Being an Au Pair is easily the best job in the world. It allows you to combine travel with work, you get to explore another part of the world, hangout with kids, make some pocket money for your travels, and live with a really awesome family (most families are awesome because they’re willing to invite practically a stranger to come live with them and take care of their children.)
My family went to Oman for vacation in April, and I was able to go backpack around Italy for the few weeks that they were gone. It definitely showed me what the rest of Italy is like, I saw cities like Verona, Venice, Rome, Florence and Bologna. There are no tourists in Turin like there are everywhere else. It’s a beautiful and timeless city and remains my favourite in all of Italy!
I couldn’t say there was a ‘worst’ part. I was homesick, which did suck. I’m very close with my family and it was hard being away from them, but making new friends who are going through similar experiences and feeling like you’re a part of your host family makes the experience and transition way easier. It’s strange realizing, now that I’m home, I’m actually homesick from living there too: my friends, the foreign city and the feeling of being on my own in a way. I guess I wish that my experiences weren’t just stories and that my family could have been there to live it all with me.
6) What advice would you give to young adults looking to live abroad?
Don’t be scared! You will regret not travelling and seeing the world. Even being overseas for a short amount of time made me realize how much of the world I want to see. The truth is, and I was told this so many times: is that when you come home it feels like nothing changed while you were gone, you haven’t actually missed out on everything like you thought you would. When you go abroad you will experience culture shock, and that’s inevitable, but the best thing you can do it just accept it all. Coming home brings on the reverse culture shock, and its’s so weird.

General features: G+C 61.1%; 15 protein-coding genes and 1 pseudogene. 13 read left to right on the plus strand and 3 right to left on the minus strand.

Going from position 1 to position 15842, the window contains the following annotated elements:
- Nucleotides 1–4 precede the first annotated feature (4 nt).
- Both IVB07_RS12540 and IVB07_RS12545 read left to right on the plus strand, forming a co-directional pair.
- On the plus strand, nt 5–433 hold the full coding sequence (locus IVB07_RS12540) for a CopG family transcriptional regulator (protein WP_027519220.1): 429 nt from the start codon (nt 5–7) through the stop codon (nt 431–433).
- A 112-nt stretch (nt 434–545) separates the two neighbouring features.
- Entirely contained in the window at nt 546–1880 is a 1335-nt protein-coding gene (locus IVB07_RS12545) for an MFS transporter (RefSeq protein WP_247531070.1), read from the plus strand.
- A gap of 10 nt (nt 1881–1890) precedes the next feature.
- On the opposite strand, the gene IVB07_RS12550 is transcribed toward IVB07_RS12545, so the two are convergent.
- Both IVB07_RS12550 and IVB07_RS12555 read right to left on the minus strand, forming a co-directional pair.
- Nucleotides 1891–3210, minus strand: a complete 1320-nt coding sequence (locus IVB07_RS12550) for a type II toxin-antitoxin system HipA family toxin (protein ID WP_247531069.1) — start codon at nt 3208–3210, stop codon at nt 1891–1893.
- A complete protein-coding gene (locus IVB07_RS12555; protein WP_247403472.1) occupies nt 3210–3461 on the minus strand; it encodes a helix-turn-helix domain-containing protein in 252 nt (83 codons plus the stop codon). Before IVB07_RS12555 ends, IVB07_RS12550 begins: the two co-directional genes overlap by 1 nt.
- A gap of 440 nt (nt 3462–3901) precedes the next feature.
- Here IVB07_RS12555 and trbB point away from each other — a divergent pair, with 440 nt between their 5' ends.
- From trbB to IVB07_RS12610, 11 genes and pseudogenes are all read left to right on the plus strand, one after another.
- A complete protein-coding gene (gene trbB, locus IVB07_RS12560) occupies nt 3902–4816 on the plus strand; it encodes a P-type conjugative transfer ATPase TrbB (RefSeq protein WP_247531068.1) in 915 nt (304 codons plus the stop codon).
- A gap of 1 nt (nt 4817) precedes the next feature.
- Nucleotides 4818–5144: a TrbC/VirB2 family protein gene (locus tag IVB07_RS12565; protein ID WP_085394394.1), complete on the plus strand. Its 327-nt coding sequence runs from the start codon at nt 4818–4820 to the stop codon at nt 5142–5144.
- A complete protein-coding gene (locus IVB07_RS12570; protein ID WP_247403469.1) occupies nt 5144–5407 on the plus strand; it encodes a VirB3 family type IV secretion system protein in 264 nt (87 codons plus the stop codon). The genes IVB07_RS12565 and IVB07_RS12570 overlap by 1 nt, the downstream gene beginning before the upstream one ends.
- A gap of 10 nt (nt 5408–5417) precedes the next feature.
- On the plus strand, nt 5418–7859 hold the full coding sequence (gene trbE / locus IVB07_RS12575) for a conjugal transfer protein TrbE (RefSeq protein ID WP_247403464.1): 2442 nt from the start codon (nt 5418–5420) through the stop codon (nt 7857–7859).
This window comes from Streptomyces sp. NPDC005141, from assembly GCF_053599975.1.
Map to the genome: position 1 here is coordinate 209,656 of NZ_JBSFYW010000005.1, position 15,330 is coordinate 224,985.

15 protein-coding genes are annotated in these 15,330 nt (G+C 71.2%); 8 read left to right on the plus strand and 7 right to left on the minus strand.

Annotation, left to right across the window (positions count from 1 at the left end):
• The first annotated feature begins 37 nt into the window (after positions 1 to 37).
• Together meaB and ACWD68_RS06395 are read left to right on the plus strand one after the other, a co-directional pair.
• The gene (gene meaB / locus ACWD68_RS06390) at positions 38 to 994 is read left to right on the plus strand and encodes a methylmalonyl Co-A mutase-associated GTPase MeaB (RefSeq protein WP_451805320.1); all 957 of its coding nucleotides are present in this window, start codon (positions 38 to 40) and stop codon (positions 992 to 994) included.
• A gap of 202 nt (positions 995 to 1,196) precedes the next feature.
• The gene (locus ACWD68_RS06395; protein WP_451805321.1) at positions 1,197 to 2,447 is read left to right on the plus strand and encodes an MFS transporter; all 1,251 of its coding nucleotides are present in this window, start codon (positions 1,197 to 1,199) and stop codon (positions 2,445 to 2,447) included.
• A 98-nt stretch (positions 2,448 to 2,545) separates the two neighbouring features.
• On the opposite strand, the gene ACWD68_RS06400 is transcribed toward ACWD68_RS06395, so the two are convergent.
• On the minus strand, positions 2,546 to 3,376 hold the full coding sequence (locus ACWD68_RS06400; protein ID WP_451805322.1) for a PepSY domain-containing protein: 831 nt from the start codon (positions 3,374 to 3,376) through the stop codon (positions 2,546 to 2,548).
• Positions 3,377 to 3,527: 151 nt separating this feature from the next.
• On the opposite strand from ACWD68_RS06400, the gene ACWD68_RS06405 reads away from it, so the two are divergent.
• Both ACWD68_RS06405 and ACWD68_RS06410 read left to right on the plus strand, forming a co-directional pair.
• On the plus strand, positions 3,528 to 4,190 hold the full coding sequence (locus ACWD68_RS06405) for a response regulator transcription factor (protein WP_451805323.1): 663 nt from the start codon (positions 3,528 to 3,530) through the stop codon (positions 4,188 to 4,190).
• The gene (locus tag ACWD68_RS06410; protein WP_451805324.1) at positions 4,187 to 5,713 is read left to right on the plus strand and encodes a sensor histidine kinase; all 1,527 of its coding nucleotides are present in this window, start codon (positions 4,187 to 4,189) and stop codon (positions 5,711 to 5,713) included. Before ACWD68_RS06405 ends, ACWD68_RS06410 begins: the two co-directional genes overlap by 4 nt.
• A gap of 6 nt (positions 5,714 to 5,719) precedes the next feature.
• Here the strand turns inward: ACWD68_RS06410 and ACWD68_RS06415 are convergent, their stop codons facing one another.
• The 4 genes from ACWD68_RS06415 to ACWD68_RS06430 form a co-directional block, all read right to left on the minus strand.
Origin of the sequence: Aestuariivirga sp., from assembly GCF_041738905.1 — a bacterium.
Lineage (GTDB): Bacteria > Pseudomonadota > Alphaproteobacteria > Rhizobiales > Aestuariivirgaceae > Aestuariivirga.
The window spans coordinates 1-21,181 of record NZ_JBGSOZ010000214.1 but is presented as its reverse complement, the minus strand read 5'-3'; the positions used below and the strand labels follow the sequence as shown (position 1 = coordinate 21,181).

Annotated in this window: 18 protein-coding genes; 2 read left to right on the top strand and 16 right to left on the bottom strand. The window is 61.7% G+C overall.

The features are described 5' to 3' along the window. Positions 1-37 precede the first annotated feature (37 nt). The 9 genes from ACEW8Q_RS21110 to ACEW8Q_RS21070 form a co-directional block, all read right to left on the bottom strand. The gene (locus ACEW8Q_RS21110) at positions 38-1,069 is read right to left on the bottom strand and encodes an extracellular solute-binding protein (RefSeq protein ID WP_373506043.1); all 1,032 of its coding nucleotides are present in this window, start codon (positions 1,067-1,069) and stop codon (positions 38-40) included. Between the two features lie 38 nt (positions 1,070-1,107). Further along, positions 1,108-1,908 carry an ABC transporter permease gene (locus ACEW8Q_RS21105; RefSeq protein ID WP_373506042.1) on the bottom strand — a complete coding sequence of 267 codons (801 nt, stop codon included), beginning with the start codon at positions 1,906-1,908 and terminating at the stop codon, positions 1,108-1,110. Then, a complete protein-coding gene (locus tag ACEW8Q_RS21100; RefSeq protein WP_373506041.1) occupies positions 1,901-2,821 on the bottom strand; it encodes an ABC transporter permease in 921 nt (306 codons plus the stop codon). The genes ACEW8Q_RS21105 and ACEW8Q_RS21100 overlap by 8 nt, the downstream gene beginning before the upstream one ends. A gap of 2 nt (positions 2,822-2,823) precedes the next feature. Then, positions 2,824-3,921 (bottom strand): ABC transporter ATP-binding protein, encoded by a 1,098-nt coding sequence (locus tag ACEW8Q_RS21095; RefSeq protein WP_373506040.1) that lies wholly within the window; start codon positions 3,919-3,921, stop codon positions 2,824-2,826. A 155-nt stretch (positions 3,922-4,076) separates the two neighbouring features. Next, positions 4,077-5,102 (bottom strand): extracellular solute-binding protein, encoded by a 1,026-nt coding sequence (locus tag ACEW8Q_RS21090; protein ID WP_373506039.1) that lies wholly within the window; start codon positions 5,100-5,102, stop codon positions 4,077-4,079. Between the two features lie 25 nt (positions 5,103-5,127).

7) Now that you’re home, what do you plan on doing?
Leaving. I’m doing a year at Wilfrid Laurier University, then I plan on going to Australia or New Zealand to Au Pair again, and afterwards to backpack through Southeast Asia. School can wait.
8) Was being an au pair everything you expected it to be?
Yes and no. All of the expectations were the same, although I thought it would feel more like a job. I felt more like a family member than anything, Valentina and Viola were, and still are, my little sisters.
9) Are you still in contact with the family now and will you go back to visit?
I still talk to my family often, we Skype and text as much as possible. The father, Antonio, is a Geographer and recently got a job in Bolivia, so they packed up their stuff and moved there in the beginning of September (cool right?). They’re a really great family and have such a surreal and spontaneous lifestyle, I was so lucky to be a part of it. I ABSOLUTELY plan on seeing them again, I’d love to see how the girl’s English will improve.
Again, all I want to do is travel now. My mom had to convince me to go to school this year. One thing I’m very careful with is spending and saving money now. I’m definitely more keen to spend my money on travel than physical things.